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Drug-Related Information Generates Placebo and Nocebo Responses That Modify the Drug Response

Flaten, Magne Arve Dr Psychol; Simonsen, Terje Cand Med; Olsen, Harald Dr Med

Original Articles

Objective Administration of the muscle relaxant carisoprodol and placebo was crossed with information that was agonistic or antagonistic to the effect of carisoprodol. It was investigated whether information alone induced physiological and psychological responses, and whether information modified the response to the drug.

Methods Half of the subjects received capsules containing 525 mg carisoprodol together with information that the drug acted in a specific way (Groups Relaxant/C, Stimulant/C, and No Information/C). The other half of the subjects received lactose (Groups Relaxant/L, Stimulant/L, and No Information/L). Dependent variables were blink reflexes and skin conductance responses, subjective measures of tension and sleepiness, and serum carisoprodol and meprobamate concentrations. Recordings were made between 15 and 130 minutes after administration of the capsules.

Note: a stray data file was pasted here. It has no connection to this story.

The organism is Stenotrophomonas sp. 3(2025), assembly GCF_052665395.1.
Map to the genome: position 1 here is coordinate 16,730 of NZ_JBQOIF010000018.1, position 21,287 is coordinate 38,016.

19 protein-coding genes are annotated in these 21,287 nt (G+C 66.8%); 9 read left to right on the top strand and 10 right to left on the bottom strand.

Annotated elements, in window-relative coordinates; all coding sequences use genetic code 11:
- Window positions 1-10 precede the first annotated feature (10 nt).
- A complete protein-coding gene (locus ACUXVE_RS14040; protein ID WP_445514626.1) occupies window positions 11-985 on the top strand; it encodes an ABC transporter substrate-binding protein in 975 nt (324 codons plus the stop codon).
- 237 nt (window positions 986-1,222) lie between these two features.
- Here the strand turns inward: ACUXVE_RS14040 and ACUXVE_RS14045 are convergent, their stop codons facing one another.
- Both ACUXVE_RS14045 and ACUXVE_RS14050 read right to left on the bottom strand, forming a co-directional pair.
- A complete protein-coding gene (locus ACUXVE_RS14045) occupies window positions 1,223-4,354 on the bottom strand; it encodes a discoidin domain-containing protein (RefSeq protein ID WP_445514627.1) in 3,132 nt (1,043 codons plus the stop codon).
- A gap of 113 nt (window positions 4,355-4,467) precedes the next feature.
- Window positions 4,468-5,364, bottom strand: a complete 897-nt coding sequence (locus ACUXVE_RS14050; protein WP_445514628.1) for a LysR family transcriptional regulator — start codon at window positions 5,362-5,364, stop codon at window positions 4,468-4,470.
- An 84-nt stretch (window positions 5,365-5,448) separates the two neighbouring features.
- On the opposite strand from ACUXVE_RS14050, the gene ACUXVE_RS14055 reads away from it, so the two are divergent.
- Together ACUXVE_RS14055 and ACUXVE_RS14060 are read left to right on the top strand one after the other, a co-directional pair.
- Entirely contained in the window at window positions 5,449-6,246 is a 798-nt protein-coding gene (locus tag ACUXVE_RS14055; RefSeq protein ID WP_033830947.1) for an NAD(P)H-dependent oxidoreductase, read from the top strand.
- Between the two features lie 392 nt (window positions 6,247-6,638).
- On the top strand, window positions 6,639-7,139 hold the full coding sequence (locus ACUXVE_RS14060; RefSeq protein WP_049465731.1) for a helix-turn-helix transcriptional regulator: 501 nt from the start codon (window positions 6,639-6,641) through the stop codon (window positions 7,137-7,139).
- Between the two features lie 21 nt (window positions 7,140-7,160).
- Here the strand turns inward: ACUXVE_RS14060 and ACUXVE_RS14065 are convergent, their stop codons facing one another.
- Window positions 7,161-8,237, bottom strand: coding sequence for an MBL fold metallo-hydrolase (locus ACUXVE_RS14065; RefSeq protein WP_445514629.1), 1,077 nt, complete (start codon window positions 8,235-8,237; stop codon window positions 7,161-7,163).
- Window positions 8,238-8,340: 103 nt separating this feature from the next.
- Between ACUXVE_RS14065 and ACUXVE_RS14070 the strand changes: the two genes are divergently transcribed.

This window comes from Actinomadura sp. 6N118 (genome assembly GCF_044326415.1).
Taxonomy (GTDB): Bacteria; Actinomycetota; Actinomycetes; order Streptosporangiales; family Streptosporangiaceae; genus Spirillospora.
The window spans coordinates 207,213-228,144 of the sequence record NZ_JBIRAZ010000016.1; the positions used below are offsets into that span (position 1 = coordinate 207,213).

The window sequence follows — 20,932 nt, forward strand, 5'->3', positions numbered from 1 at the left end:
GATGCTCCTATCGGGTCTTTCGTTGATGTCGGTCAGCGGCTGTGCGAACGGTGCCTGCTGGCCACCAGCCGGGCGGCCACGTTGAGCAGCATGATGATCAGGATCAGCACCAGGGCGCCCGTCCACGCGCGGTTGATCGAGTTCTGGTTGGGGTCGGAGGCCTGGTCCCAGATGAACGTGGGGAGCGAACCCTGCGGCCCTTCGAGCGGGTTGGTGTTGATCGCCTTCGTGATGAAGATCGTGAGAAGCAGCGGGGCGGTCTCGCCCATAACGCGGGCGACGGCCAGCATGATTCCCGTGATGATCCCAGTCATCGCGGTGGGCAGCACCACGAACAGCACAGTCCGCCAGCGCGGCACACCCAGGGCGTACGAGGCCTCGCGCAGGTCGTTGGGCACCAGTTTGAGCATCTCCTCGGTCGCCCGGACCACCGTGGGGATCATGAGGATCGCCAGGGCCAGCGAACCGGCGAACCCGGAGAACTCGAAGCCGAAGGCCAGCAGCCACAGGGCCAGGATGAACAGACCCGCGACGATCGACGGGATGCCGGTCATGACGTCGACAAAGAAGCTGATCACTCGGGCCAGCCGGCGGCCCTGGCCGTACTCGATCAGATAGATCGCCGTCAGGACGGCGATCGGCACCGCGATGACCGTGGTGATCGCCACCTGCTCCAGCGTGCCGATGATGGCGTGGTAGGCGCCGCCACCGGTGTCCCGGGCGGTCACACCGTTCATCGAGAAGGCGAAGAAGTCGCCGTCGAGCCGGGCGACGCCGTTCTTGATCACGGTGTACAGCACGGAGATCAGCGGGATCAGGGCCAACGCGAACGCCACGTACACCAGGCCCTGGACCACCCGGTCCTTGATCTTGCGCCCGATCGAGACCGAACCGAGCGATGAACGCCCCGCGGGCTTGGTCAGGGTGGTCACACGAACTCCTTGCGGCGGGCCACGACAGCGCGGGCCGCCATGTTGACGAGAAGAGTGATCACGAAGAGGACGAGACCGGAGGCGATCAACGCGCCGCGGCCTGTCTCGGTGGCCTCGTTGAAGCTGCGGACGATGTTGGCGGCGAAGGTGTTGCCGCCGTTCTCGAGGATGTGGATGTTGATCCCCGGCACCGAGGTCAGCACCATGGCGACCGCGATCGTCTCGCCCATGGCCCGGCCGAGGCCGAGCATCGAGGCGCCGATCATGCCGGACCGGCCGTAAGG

Results The Stimulant/L group reported more tension compared with the other two groups, and carisoprodol increased tension even more in the Stimulant/C group. The Relaxant/C group displayed higher levels of carisoprodol serum concentration compared with the other groups that received carisoprodol.

Conclusions Reported tension was modulated in the direction suggested by the stimulant information. The effect of carisoprodol on tension was also modulated by stimulant information. Increased carisoprodol absorption in the group that received relaxant information could be a mechanism in the placebo response.

From the Department of Psychology (M.A.F.), University of Tromso, and Department of Clinical Pharmacology (T.S.), Tromso University Hospital, Tromso, Norway; and Department of Psychiatry (H.O.), University of Oslo, Oslo, Norway.

Address reprint requests to: Magne Arve Flaten, Prof Dr Psychol, Department of Psychology, SVT, Norwegian University of Science and Technology, N. 7491 Trondheim, Norway. E-mail:

Received for publication July 7, 1998; revision received November 2, 1998.

Copyright © 1999 by American Psychosomatic Society
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